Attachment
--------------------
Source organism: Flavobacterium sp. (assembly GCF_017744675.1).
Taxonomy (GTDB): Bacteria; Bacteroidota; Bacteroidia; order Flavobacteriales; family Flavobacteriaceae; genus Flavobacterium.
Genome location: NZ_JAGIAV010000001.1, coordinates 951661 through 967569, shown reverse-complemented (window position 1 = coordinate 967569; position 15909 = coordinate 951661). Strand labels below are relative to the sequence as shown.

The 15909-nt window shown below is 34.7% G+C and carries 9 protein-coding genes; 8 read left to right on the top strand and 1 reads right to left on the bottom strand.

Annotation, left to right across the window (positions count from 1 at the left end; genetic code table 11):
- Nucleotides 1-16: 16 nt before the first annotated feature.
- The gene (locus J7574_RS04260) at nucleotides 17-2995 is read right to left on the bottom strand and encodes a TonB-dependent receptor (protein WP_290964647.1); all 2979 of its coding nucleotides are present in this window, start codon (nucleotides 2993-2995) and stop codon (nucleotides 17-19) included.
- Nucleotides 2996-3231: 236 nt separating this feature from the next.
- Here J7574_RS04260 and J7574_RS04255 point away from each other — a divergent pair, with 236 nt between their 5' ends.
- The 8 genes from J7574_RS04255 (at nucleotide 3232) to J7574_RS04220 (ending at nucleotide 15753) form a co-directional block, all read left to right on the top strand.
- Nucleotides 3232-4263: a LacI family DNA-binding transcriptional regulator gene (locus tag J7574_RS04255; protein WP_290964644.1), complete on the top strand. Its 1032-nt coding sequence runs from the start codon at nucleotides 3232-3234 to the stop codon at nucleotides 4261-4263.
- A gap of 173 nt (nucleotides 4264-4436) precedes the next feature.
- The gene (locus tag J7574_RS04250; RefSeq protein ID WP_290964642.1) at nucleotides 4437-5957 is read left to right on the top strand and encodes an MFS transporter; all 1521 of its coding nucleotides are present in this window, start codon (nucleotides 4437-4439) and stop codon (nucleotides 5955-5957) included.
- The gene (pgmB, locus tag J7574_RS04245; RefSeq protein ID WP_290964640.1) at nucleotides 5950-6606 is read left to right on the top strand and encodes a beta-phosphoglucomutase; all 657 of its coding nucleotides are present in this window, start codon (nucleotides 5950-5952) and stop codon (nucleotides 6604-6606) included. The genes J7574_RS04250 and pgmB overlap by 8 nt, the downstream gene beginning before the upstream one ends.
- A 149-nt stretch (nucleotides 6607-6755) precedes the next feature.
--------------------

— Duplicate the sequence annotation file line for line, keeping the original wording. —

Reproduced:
Source organism: Flavobacterium sp. (assembly GCF_017744675.1).
Taxonomy (GTDB): Bacteria; Bacteroidota; Bacteroidia; order Flavobacteriales; family Flavobacteriaceae; genus Flavobacterium.
Genome location: NZ_JAGIAV010000001.1, coordinates 951661 through 967569, shown reverse-complemented (window position 1 = coordinate 967569; position 15909 = coordinate 951661). Strand labels below are relative to the sequence as shown.

The 15909-nt window shown below is 34.7% G+C and carries 9 protein-coding genes; 8 read left to right on the top strand and 1 reads right to left on the bottom strand.

Annotation, left to right across the window (positions count from 1 at the left end; genetic code table 11):
- Nucleotides 1-16: 16 nt before the first annotated feature.
- The gene (locus J7574_RS04260) at nucleotides 17-2995 is read right to left on the bottom strand and encodes a TonB-dependent receptor (protein WP_290964647.1); all 2979 of its coding nucleotides are present in this window, start codon (nucleotides 2993-2995) and stop codon (nucleotides 17-19) included.
- Nucleotides 2996-3231: 236 nt separating this feature from the next.
- Here J7574_RS04260 and J7574_RS04255 point away from each other — a divergent pair, with 236 nt between their 5' ends.
- The 8 genes from J7574_RS04255 (at nucleotide 3232) to J7574_RS04220 (ending at nucleotide 15753) form a co-directional block, all read left to right on the top strand.
- Nucleotides 3232-4263: a LacI family DNA-binding transcriptional regulator gene (locus tag J7574_RS04255; protein WP_290964644.1), complete on the top strand. Its 1032-nt coding sequence runs from the start codon at nucleotides 3232-3234 to the stop codon at nucleotides 4261-4263.
- A gap of 173 nt (nucleotides 4264-4436) precedes the next feature.
- The gene (locus tag J7574_RS04250; RefSeq protein ID WP_290964642.1) at nucleotides 4437-5957 is read left to right on the top strand and encodes an MFS transporter; all 1521 of its coding nucleotides are present in this window, start codon (nucleotides 4437-4439) and stop codon (nucleotides 5955-5957) included.
- The gene (pgmB, locus tag J7574_RS04245; RefSeq protein ID WP_290964640.1) at nucleotides 5950-6606 is read left to right on the top strand and encodes a beta-phosphoglucomutase; all 657 of its coding nucleotides are present in this window, start codon (nucleotides 5950-5952) and stop codon (nucleotides 6604-6606) included. The genes J7574_RS04250 and pgmB overlap by 8 nt, the downstream gene beginning before the upstream one ends.
- A 149-nt stretch (nucleotides 6607-6755) precedes the next feature.